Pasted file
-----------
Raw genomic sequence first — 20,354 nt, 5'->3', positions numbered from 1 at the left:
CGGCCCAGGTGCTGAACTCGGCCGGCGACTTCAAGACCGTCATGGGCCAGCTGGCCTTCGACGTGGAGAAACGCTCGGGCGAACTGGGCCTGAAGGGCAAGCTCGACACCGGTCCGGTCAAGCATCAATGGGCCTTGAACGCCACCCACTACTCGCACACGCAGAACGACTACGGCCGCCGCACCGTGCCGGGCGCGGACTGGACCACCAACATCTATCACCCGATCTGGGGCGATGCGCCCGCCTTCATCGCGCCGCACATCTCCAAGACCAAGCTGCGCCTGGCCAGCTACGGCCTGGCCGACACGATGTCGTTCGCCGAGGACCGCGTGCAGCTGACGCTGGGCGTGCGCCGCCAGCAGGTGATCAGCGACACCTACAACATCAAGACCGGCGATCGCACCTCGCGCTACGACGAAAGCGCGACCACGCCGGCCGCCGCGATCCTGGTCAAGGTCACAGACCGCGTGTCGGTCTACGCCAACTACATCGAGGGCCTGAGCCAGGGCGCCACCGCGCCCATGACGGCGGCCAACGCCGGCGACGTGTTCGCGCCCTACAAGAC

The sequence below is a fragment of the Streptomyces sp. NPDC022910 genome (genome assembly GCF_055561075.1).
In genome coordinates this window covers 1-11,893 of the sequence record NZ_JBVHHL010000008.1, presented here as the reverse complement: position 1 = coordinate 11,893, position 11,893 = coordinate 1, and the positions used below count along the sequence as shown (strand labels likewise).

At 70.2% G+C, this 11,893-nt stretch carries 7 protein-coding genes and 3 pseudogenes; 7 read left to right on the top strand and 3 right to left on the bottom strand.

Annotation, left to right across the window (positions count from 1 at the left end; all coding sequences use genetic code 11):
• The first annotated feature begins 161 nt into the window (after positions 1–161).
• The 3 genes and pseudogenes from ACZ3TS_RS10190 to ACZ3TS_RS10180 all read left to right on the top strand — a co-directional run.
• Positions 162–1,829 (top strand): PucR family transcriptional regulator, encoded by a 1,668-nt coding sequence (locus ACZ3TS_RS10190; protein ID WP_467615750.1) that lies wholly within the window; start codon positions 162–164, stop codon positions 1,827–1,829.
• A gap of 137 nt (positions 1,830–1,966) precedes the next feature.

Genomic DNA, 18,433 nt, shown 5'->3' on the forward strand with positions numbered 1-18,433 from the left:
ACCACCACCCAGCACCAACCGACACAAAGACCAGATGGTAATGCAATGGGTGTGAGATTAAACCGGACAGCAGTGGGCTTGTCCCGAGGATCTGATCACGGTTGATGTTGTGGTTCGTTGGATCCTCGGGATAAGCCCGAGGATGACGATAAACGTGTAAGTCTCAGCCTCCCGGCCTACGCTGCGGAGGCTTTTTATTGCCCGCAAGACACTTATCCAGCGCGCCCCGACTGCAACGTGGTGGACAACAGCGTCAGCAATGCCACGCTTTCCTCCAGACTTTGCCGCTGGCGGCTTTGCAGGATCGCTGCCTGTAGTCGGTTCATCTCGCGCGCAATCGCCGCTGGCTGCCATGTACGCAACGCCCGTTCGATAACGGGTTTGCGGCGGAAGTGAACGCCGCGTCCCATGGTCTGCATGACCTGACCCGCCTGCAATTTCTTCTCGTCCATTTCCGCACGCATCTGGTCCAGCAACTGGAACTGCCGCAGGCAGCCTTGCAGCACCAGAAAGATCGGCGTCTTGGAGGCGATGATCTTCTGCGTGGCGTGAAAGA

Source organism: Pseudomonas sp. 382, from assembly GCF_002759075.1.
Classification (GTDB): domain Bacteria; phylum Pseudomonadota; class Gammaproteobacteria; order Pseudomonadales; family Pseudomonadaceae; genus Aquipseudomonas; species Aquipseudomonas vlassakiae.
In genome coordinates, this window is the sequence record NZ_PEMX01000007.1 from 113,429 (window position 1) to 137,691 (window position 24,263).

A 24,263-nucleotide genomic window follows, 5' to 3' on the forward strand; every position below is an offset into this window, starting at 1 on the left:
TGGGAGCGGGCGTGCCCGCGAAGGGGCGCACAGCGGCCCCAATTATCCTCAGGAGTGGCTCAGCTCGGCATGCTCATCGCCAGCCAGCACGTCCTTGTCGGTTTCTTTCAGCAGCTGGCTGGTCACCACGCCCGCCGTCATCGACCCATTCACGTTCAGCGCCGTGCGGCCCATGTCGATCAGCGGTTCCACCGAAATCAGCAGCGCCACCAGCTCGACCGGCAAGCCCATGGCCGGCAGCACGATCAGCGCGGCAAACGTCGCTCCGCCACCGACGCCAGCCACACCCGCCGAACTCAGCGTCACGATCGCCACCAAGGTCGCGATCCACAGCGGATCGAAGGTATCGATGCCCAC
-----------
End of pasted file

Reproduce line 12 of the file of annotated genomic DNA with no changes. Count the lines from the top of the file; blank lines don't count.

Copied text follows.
ACCACCACCCAGCACCAACCGACACAAAGACCAGATGGTAATGCAATGGGTGTGAGATTAAACCGGACAGCAGTGGGCTTGTCCCGAGGATCTGATCACGGTTGATGTTGTGGTTCGTTGGATCCTCGGGATAAGCCCGAGGATGACGATAAACGTGTAAGTCTCAGCCTCCCGGCCTACGCTGCGGAGGCTTTTTATTGCCCGCAAGACACTTATCCAGCGCGCCCCGACTGCAACGTGGTGGACAACAGCGTCAGCAATGCCACGCTTTCCTCCAGACTTTGCCGCTGGCGGCTTTGCAGGATCGCTGCCTGTAGTCGGTTCATCTCGCGCGCAATCGCCGCTGGCTGCCATGTACGCAACGCCCGTTCGATAACGGGTTTGCGGCGGAAGTGAACGCCGCGTCCCATGGTCTGCATGACCTGACCCGCCTGCAATTTCTTCTCGTCCATTTCCGCACGCATCTGGTCCAGCAACTGGAACTGCCGCAGGCAGCCTTGCAGCACCAGAAAGATCGGCGTCTTGGAGGCGATGATCTTCTGCGTGGCGTGAAAGA